They are aging now, many over 60, some in their 80s and 90s, and they say the city has them in limbo, living in a blighted neighborhood with houses they can't sell.
The MOVE bombing destroyed all 40 homes on both sides of the 6200 block of Osage Avenue and 21 homes on the south side of the 6200 block of Pine Street.
The homes were so shoddily reconstructed after the 1985 fire - nearly every house had leaky roofs, bad plumbing, sagging floors because beams had not been properly installed, cedar siding peeling off exteriors, and faulty electrical wiring - that the original contractors went to jail because money was misused.
The city offered families $150,000 to leave their homes, and all but 24 accepted.
The families who stayed went to court and won an injunction against the city.
But Gerald Renfrow, president of the Osage/Pine Community Association, said U.S. Judge John P. Fullam dismissed the suit even though only eight of the 24 plaintiffs signed agreements to settle.
Since the 2008 dismissal, nine more plaintiffs have accepted what later became a $190,000 settlement, saying they felt worn down.
Thirty-seven of the 61 brick twin homes now sit abandoned, with plywood in front windows and exposed, tattered insulation flapping in the wind.
It looks like a war zone.
"It looks like Berlin looked in 1945 during World War II," said Williams, who drove a UPS truck for 32 years.
Now, residents of 23 homes that remain occupied say they want answers from the city about what it intends to do to rebuild the neighborhood - once again.
Last week, about a dozen neighbors protested outside City Hall after they were denied permission to protest outside Mayor Nutter's office.
They came to ask Nutter if he is aware the lawsuit was dismissed in 2008 "with insufficient evidence that all 24 homeowners agreed to settle."
Renfrew pointed out the city's own legal documents - filed in a motion to delay paying Moody's legal fees - prove that 16 of the 24 homeowners had refused to settle the case.
"After the parties settled the case in the summer of 2008, we anticipated receiving twenty-four releases from Plaintiffs," said a legal memo filed Aug. 18, 2009.
"Instead, however, we only received releases from eight of the twenty-four plaintiffs at that time . . . "
As far as the city is concerned, mayoral spokesman Mark McDonald said, the suit has been dismissed by a federal judge.
"It is sorely in need of renewal," McDonald said of the area.
But he added that little can be done "until all this matter between those private landowners, their attorney and the court is resolved."
Adrian Moody, the attorney who filed the suit for the Osage/Pine residents, did not return several phone calls from the Daily News.
Renfrow said that Clarence Armbrister, Nutter's chief of staff, told them after a protest last year that the city may take their homes by eminent domain.
McDonald, however, denied that the city wants to seize the homes.
But Renfrow believes that all that stands between their homes and a wrecking ball is the seven homeowners who have continued to hold out.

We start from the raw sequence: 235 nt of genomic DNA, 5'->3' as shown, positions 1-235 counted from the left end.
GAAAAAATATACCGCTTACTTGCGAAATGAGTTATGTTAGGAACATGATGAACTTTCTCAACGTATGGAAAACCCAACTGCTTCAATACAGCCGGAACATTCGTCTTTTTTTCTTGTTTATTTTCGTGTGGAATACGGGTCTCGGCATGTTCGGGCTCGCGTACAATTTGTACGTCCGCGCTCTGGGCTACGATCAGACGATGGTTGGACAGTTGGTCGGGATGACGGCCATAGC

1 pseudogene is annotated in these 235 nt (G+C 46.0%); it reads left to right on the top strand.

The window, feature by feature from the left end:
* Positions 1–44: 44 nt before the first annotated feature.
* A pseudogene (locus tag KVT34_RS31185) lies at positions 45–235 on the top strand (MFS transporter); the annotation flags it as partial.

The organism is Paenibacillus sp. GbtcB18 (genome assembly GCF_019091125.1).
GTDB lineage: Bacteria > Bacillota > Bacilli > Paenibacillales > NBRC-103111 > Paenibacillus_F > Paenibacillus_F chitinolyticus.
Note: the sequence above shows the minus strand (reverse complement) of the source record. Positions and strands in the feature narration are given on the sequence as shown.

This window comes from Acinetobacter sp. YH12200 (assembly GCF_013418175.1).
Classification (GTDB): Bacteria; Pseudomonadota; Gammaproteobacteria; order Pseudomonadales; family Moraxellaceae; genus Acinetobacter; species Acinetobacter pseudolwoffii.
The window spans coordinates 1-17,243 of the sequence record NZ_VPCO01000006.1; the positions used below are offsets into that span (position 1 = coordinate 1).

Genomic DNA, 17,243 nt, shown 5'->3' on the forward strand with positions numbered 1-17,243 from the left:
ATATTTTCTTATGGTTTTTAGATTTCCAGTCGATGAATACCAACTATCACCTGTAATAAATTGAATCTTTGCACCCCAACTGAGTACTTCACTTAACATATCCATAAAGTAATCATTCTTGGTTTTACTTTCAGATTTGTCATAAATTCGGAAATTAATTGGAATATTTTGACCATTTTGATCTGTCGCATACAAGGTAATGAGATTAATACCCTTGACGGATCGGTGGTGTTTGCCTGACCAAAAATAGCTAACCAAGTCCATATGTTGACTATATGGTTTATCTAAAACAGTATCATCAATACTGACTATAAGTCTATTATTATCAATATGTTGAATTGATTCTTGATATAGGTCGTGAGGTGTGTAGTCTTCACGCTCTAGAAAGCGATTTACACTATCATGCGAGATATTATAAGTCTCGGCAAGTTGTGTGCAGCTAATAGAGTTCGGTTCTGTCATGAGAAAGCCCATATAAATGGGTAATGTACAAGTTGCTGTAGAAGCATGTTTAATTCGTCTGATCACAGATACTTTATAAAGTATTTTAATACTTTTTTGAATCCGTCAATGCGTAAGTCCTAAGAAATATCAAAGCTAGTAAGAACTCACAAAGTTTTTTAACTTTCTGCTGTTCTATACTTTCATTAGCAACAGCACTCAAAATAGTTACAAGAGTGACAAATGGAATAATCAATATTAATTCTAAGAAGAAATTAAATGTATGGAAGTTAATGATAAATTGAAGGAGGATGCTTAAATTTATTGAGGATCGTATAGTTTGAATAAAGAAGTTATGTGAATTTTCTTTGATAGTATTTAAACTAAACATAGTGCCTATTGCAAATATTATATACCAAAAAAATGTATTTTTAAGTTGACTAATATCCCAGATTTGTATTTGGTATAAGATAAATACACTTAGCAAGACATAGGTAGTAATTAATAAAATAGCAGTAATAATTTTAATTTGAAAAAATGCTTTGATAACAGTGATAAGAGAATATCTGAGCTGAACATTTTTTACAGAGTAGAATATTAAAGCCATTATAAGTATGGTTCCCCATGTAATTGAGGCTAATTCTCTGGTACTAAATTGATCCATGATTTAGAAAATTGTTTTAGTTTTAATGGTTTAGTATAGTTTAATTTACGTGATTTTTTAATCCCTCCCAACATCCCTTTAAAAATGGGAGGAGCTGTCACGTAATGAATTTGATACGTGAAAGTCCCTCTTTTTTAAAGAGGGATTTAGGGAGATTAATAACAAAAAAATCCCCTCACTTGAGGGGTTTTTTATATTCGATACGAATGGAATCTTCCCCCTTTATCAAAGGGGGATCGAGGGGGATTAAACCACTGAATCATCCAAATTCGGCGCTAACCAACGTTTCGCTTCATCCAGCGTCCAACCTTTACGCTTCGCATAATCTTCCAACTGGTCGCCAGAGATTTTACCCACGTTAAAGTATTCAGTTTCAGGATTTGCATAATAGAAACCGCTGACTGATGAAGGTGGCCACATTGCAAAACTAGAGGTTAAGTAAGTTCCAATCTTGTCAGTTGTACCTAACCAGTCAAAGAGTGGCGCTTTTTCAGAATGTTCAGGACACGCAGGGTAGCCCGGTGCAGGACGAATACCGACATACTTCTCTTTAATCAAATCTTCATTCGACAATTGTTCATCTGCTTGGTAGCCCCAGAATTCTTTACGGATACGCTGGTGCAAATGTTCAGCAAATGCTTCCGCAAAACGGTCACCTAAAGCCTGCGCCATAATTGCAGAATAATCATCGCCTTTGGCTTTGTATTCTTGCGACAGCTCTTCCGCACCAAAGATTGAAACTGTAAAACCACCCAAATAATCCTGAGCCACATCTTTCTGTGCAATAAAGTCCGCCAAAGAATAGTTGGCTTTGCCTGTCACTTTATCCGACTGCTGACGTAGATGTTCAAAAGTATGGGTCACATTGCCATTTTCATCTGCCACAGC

And he said those who took the settlement are reluctant to fix their homes because they think the city will come and bulldoze them later.
Renfrow said the city wants to force them out because the area, close to a lush, green park, public transportation routes, and entertainment at the Tower Theater and the 69th Street shopping area, would be a boon for gentrification.
Residents are used to feeling that they are being pushed out.
Back in 2000, after Mayor John Street took office, residents said Street stopped repairs on their homes that had begun under the Rendell administration.
Street told them, " 'I don't want to throw bad money after good' " and talked of bringing in a wrecking ball to tear down the neighborhood, according to Connie Renfrow, 64, Gerald's wife.
"When one of the neighbors asked if we would get the first chance to buy the new homes, Street said, 'No, because you won't be able to afford them,' " said Connie Renfrow, who moved to the block in 1980.
They also said Street "scared" people into accepting the initial $150,000 buyout offer by telling them the homes had faulty heaters and posed a carbon-monoxide threat.
"You don't condemn a house because of a faulty heater," Williams said.
"This was a problem that could be taken care of for $800."
"I have no comment except to say that the Street administration made every effort to be more than fair," Street responded in an email this week.
For many residents, not only were their homes poorly rebuilt, but the city planted trees that are now breaking up sidewalks.
Hazel Taylor, 63, said her insurance company is threatening to drop her if she doesn't repair the sidewalk.
But Taylor and others said the Fairmount Park Commission told them the city had not checked to see which trees to plant.
Now many of trees have roots that have buckled the sidewalks and torn up underground water pipes.
"I'm 63 and on a fixed income, I can't pay to fix this sidewalk," Taylor said.
Elizabeth Bostic, 90, said she will continue to fight for her home.
"I refuse to die until they settle this mess," declared Bostic, raising her arm in defiance.
"It was a beautiful place," said Virginia Cox, 78, who still speaks with a lilting Trinidadian accent despite moving to the block in 1971.
"You could leave your children and say, 'I'll be right back,' " she said. "You could leave your doors open, everyone would pitch in and watch and see and live and love like a family.
"But they break us up. They break us."